Whenever anyone asks me if the cloud is secure, I typically have a very simple answer: The cloud is no more and no less secure than the controls that enterprises, users and cloud providers put in place.
Until this week, I did not consider the Microsoft Azure cloud to be particularly secure. That's not because I think Microsoft is doing a bad job with security, but rather because I believe that users are always the weak link. More often than not in my experience, a single username and password is exploited and can lead to a breach affecting millions of users.
That's why two-factor authentication is a must-have, and it is now something that Microsoft's Azure cloud does have in a very robust way.
With two-factor authentication, instead of relying on a single username and password to secure access, a second factor is employed to authenticate a user. So even if a user has a weak password that is cracked, or even if a password database is lost or stolen, an attacker still will not have access.
Microsoft, which announced general availability for Windows Azure multifactor authentication on Sept. 26, has made three options available as part of its multi-factor authentication system. One option is the use of a separate application that generates the second-factor. Another available option is the use of a text message (SMS) sent to the user's mobile phone that includes the second factor. The third option is an automated voice call that provides the user with the required second-factor authentication.
What all those methods aim to provide is also a degree of randomness, which I have long argued is the key to security as well. So instead of just having a single static password and then perhaps a second static password as the second factor, the second factor is random. By being random, it dramatically increases the complexity of the password pair and makes it significantly harder for any would-be attacker to gain unauthorized access.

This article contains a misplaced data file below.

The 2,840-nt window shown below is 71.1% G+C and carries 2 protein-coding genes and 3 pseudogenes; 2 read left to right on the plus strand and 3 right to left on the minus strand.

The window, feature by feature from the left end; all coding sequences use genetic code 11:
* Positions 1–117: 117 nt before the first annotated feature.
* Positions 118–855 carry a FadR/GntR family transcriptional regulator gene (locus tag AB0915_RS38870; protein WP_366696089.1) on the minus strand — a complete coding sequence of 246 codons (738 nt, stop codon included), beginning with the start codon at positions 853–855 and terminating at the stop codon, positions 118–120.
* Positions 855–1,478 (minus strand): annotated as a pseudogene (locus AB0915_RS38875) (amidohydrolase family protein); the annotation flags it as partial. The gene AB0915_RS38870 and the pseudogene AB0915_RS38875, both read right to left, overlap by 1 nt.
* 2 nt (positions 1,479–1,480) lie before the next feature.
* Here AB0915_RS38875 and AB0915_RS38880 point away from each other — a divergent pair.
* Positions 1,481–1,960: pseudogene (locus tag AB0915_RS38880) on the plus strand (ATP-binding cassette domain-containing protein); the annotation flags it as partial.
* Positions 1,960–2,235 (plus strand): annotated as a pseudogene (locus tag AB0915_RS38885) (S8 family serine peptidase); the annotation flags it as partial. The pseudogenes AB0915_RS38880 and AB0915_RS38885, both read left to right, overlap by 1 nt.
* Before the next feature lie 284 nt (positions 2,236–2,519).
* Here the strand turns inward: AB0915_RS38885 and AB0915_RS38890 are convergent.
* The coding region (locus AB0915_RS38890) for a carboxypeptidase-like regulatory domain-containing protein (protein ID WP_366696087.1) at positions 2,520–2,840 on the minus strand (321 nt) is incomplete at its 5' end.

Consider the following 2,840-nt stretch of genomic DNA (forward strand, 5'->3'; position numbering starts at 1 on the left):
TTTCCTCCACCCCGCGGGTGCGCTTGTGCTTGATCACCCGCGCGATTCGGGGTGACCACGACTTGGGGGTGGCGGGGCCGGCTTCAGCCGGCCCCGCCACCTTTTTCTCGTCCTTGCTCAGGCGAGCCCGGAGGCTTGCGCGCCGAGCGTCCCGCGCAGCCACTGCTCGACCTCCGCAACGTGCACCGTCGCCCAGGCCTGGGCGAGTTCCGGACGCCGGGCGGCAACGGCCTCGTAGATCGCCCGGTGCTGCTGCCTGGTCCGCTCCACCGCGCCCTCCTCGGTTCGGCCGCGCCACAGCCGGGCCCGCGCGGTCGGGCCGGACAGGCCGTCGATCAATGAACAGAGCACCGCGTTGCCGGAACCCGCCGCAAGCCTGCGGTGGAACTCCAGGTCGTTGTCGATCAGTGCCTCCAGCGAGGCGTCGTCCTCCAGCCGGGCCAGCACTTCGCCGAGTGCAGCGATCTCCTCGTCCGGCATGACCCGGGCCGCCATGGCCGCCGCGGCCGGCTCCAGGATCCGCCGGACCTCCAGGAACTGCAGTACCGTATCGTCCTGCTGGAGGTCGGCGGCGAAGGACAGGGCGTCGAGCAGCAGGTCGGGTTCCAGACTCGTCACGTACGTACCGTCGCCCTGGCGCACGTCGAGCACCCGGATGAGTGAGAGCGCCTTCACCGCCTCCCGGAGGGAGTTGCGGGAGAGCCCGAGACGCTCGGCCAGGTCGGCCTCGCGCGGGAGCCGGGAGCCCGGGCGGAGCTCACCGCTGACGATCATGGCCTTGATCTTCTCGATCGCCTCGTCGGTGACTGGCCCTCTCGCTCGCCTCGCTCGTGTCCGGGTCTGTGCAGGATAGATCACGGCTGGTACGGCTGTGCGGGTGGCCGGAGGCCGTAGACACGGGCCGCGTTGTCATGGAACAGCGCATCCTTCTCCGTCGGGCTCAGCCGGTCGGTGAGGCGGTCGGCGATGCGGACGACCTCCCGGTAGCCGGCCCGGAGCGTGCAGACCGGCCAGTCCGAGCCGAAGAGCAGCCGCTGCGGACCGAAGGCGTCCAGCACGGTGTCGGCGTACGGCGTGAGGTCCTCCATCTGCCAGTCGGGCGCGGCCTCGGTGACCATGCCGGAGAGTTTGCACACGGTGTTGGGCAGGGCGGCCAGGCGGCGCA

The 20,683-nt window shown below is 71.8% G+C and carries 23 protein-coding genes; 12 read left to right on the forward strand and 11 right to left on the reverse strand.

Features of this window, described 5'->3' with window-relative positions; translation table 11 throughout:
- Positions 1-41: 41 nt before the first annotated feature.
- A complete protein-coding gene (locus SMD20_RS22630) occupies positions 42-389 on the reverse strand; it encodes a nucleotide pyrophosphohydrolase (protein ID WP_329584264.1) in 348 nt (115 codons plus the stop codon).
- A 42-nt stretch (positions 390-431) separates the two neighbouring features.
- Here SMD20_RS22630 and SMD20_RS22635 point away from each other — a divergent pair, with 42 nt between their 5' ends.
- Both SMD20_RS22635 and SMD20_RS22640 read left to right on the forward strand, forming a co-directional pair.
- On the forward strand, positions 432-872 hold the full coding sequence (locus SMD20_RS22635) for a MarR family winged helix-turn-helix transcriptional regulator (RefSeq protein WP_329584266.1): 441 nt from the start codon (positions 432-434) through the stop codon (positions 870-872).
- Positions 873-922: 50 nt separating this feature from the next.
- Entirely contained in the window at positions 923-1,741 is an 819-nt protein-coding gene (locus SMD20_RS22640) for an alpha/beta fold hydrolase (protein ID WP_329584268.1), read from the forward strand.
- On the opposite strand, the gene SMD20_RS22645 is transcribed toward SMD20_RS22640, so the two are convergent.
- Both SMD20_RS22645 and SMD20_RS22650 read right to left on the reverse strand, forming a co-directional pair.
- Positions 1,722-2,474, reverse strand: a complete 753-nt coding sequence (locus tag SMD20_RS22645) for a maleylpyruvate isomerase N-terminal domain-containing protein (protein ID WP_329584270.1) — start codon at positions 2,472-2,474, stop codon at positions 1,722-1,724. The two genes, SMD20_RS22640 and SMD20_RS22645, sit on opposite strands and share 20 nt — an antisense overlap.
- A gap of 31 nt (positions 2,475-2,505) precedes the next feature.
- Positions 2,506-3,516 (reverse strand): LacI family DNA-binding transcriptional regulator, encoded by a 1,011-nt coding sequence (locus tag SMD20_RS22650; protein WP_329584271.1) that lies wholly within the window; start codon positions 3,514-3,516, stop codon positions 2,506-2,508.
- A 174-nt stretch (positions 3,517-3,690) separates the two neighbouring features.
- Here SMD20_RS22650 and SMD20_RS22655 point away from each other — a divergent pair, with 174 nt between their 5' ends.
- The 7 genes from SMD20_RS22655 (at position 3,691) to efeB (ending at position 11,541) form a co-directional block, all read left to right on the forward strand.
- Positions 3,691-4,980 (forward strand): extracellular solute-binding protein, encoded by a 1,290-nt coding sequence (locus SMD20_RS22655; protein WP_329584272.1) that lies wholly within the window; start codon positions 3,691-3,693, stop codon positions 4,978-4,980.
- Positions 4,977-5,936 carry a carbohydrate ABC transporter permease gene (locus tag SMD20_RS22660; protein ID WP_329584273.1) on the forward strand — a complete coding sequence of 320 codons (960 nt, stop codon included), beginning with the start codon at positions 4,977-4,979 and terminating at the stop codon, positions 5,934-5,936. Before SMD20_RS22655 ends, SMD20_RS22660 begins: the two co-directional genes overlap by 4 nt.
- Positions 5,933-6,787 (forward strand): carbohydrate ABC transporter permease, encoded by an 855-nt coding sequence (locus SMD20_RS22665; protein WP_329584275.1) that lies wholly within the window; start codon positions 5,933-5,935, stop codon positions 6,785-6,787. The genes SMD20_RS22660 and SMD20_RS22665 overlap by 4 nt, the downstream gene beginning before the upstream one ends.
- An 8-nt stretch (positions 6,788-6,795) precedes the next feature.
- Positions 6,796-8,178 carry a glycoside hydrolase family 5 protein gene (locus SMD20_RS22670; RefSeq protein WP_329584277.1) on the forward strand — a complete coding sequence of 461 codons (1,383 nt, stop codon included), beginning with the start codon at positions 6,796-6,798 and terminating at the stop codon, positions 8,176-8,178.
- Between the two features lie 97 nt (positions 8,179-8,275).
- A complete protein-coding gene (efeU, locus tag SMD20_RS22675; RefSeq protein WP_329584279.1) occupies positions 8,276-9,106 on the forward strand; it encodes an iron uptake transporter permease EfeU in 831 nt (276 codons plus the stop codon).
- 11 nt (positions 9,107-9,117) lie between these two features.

Multiple vendors in the consumer space, including Google, Facebook, Twitter and even Apple have all implemented various forms of two-factor authentication to help secure uses.
Microsoft's approach on Azure is somewhat different than what the consumer services are currently offering. With the Windows Azure multifactor authentication system, a cloud administrator can now enable two-factor authentication across cloud applications hosted on Azure. That's right, it's not just about access to Azure; it's also about the applications you host on Azure, too.
This isn't a free service. Microsoft is now offering Windows Azure multifactor authentication on a number of different price plans, starting with a $2 per month per user option.
For users who want to roll their own two-factor authentication system in the cloud, there are lots of options that I've experimented with, including the open-source LinTOP project. But I suspect that when it comes to Azure and the types of users who prefer to use Windows, Microsoft's new security service will be an easy service to adopt that will help to quickly improve cloud security.
Sean Michael Kerner is a senior editor at eWEEK and InternetNews.com. Follow him on Twitter @TechJournalist.